Officials at a morgue in the western town of Grand Goave said a mudslide crashed through a wooden home Thursday, killing 40-year-old Jacqueline Tatille and her four children, ranging in ages from 5 to 17. "If the rain continues, for sure we'll have more people die," morgue deputy Joseph Franck Laporte said. "The earth cannot hold the rain."
On Friday, President Michel Martelly and Prime Minister Laurent Lamothe handed out water bottles to dozens of people in a Port-au-Prince neighborhood. They also distributed money to local officials to help clean up the damage.
Sandy left dozens of families homeless across Jamaica when it barreled across the island Wednesday as a Category 1 hurricane. One man was crushed to death by a boulder that tumbled into his house.
The storm then gained strength and hit eastern Cuba as a Category 2 hurricane early Thursday. Eleven people died in Santiago and Guantanamo provinces as wind and rain tore into thousands of homes. Authorities said it was Cuba's deadliest storm since July 2005, when Category 5 Hurricane Dennis killed 16 people and caused $2.4 billion in damage. Official news media said the storm caused 5,000 houses to at least partially collapse while 30,000 others lost roofs. Banana, coffee, bean and sugar crops were damaged.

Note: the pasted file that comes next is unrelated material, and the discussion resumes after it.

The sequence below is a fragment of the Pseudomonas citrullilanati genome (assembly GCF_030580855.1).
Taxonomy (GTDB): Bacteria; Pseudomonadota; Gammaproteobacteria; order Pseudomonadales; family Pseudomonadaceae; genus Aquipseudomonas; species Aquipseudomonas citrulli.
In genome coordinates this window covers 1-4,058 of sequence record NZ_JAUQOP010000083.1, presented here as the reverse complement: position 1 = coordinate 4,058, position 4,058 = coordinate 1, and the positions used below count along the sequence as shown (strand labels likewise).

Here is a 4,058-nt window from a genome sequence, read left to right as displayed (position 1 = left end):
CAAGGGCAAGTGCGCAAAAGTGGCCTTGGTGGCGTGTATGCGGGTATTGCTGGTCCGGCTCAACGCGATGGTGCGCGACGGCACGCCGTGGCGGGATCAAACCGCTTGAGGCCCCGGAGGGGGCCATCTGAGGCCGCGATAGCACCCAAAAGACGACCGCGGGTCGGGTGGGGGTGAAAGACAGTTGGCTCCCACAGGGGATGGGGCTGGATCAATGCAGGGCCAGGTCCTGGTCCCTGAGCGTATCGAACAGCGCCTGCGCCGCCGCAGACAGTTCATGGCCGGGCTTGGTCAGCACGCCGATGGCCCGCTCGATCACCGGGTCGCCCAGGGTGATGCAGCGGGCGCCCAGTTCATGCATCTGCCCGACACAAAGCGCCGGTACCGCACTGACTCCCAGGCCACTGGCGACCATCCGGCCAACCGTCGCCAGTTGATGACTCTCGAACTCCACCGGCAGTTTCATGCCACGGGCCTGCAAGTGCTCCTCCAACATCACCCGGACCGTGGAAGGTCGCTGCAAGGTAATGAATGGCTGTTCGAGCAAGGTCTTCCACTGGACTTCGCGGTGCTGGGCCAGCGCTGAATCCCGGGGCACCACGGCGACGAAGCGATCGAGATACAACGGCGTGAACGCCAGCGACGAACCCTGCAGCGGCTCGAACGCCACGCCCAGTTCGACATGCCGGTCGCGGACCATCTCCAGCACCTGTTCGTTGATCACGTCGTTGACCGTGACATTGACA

The storm then churned into the Bahamas archipelago...
Authorities in the Dominican Republic evacuated more than 18,100 people after the storm destroyed several bridges and isolated at least 130 communities. Heavy rains and wind also damaged an estimated 3,500 homes.